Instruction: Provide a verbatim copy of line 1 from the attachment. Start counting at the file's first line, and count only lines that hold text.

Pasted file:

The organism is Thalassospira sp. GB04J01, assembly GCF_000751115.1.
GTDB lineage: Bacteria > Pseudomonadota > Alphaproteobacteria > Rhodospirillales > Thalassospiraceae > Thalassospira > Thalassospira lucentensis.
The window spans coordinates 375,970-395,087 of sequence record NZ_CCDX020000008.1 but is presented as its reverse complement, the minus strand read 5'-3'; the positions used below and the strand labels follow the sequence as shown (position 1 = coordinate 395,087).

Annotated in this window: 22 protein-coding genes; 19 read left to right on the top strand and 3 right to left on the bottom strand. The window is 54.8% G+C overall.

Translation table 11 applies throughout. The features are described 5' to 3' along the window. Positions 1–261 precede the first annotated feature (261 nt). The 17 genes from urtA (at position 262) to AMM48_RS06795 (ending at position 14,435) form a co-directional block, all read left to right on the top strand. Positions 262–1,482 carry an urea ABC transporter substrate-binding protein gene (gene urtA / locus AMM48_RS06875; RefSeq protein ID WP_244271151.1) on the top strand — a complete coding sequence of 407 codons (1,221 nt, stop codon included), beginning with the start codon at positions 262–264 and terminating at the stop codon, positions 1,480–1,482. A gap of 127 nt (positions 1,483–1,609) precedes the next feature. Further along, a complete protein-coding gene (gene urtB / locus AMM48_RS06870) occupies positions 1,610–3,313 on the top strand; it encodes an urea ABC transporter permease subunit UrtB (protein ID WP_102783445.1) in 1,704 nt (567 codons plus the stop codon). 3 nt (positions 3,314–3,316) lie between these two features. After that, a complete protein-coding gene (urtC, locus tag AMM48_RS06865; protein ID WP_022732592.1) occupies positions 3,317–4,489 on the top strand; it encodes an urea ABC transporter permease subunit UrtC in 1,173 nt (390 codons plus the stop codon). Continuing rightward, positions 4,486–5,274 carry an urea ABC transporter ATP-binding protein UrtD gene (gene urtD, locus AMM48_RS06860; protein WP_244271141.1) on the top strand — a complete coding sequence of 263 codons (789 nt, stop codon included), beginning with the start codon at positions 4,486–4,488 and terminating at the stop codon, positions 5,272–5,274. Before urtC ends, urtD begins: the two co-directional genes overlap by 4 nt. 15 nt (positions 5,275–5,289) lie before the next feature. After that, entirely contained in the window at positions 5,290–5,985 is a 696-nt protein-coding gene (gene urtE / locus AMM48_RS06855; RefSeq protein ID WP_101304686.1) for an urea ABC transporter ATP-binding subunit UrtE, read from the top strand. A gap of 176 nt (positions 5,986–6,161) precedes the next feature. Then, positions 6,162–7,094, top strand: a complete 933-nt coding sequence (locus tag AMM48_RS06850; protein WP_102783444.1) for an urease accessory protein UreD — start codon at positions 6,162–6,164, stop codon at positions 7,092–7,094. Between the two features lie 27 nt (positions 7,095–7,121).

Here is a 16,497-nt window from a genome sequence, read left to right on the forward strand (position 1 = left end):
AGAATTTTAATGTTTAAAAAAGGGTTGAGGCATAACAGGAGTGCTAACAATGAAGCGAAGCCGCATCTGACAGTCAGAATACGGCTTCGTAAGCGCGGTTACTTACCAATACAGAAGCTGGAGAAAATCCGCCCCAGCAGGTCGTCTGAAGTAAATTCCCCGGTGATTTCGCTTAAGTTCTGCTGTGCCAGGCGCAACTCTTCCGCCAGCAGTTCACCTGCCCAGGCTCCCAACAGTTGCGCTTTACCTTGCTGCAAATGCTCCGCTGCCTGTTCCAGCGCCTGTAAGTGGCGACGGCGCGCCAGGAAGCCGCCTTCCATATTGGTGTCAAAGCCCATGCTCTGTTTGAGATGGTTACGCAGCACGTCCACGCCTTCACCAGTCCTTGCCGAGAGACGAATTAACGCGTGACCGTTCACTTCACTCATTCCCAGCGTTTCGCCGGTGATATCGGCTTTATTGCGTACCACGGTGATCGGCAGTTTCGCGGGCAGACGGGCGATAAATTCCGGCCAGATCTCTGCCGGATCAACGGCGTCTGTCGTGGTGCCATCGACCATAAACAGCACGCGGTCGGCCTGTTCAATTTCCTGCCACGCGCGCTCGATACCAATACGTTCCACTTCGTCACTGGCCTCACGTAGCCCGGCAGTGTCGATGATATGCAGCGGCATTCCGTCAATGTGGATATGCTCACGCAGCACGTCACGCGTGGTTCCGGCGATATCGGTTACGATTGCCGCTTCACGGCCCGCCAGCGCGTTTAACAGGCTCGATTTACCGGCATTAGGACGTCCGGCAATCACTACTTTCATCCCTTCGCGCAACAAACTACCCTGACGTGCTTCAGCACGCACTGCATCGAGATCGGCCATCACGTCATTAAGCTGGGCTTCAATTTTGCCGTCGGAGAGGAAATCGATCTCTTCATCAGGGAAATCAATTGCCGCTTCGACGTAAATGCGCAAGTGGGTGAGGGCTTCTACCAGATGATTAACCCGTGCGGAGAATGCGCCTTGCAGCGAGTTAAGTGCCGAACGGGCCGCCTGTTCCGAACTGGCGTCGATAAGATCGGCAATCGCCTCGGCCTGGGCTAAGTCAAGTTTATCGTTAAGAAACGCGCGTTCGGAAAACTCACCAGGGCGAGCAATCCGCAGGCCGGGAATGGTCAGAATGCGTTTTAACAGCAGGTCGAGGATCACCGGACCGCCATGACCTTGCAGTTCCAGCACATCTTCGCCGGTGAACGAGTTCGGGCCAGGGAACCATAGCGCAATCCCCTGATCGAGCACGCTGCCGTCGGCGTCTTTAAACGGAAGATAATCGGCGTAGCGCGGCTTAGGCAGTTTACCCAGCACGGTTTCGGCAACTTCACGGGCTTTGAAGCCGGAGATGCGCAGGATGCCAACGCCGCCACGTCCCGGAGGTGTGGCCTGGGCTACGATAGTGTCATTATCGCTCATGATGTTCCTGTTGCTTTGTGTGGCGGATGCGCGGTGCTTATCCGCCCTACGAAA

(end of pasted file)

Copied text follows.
The organism is Thalassospira sp. GB04J01, assembly GCF_000751115.1.